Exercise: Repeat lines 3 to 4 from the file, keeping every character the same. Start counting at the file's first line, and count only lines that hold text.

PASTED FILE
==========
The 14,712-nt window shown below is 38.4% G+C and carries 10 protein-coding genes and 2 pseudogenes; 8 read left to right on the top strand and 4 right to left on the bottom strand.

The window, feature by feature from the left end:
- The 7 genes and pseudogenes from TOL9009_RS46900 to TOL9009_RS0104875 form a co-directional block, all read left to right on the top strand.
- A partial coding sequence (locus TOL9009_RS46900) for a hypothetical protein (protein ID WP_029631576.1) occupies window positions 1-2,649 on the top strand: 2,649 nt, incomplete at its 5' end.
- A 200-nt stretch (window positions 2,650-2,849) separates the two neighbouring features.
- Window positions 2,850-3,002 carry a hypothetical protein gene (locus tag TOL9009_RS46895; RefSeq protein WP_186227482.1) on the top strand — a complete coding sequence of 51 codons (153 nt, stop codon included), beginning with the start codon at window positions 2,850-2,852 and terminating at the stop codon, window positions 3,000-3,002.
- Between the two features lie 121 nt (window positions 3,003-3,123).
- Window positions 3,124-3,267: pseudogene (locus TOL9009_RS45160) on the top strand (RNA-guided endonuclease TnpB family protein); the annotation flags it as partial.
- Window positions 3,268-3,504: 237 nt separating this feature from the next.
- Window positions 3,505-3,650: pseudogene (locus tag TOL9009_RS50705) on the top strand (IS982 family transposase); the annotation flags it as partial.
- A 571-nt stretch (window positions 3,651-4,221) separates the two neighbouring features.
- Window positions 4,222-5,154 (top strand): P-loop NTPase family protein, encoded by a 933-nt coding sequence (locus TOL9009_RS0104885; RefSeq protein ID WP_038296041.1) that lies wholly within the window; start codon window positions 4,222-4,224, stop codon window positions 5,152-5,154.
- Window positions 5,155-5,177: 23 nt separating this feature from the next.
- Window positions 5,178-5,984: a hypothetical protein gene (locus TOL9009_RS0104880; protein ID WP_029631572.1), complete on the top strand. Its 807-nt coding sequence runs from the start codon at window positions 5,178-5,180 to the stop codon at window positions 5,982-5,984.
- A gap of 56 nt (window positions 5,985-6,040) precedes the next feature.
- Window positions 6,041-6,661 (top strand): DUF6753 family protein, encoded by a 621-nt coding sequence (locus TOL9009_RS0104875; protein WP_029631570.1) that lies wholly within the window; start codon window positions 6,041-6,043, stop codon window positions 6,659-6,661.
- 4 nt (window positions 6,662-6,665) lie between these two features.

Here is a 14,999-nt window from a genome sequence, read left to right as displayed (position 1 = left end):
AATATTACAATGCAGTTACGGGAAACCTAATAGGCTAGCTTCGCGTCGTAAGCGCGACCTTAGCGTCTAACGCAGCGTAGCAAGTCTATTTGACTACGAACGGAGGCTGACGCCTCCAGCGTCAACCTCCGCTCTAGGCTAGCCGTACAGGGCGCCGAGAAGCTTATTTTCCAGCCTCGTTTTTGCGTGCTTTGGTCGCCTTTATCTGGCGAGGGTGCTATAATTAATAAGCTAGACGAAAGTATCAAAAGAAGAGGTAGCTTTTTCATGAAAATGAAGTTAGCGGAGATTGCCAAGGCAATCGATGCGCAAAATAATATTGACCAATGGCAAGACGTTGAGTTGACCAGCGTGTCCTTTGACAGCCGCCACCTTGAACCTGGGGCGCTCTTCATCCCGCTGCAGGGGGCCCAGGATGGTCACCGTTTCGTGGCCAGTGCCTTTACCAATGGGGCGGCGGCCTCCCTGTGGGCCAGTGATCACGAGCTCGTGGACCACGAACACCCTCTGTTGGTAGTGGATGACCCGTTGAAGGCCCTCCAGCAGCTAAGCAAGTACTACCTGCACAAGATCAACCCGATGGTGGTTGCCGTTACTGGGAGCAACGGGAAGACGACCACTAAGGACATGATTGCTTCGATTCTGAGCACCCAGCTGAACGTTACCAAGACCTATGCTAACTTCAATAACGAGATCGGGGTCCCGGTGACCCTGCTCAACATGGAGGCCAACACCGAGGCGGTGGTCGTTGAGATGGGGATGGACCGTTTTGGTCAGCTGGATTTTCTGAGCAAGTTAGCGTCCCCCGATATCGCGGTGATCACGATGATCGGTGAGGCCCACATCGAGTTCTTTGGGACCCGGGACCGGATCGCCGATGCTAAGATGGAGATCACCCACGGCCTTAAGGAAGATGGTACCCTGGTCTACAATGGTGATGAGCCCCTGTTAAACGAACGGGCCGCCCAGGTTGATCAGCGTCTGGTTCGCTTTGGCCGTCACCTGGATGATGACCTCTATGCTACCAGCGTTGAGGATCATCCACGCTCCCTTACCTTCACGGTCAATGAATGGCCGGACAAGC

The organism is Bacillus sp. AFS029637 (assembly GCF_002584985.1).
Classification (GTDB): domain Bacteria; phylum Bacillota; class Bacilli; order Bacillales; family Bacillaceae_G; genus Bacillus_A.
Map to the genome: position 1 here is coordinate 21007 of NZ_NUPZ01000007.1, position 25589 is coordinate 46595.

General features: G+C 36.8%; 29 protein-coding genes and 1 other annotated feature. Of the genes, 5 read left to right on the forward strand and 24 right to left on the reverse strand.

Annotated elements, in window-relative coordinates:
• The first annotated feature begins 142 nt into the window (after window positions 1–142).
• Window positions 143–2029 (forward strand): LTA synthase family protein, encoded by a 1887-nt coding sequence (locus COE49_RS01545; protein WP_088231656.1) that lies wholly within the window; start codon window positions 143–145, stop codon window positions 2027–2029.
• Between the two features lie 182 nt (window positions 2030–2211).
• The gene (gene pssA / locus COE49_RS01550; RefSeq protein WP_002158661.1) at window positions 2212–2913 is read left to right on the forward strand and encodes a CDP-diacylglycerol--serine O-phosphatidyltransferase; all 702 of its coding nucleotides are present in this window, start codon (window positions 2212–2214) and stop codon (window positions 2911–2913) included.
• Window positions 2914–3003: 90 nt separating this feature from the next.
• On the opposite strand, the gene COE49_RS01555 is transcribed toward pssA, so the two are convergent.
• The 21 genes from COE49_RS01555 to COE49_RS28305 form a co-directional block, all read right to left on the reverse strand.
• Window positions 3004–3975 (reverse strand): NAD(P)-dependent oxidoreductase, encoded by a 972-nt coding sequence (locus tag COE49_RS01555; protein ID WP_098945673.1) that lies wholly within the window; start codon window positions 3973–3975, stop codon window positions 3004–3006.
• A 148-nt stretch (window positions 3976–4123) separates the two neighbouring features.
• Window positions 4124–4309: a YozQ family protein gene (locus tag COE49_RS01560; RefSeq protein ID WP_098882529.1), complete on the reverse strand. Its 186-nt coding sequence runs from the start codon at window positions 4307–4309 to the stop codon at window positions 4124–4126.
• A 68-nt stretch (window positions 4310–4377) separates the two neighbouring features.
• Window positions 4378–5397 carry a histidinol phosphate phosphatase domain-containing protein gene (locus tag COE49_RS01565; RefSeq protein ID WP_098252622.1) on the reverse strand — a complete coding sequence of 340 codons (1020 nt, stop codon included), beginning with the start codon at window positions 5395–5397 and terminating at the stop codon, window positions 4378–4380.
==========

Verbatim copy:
- The 7 genes and pseudogenes from TOL9009_RS46900 to TOL9009_RS0104875 form a co-directional block, all read left to right on the top strand.
- A partial coding sequence (locus TOL9009_RS46900) for a hypothetical protein (protein ID WP_029631576.1) occupies window positions 1-2,649 on the top strand: 2,649 nt, incomplete at its 5' end.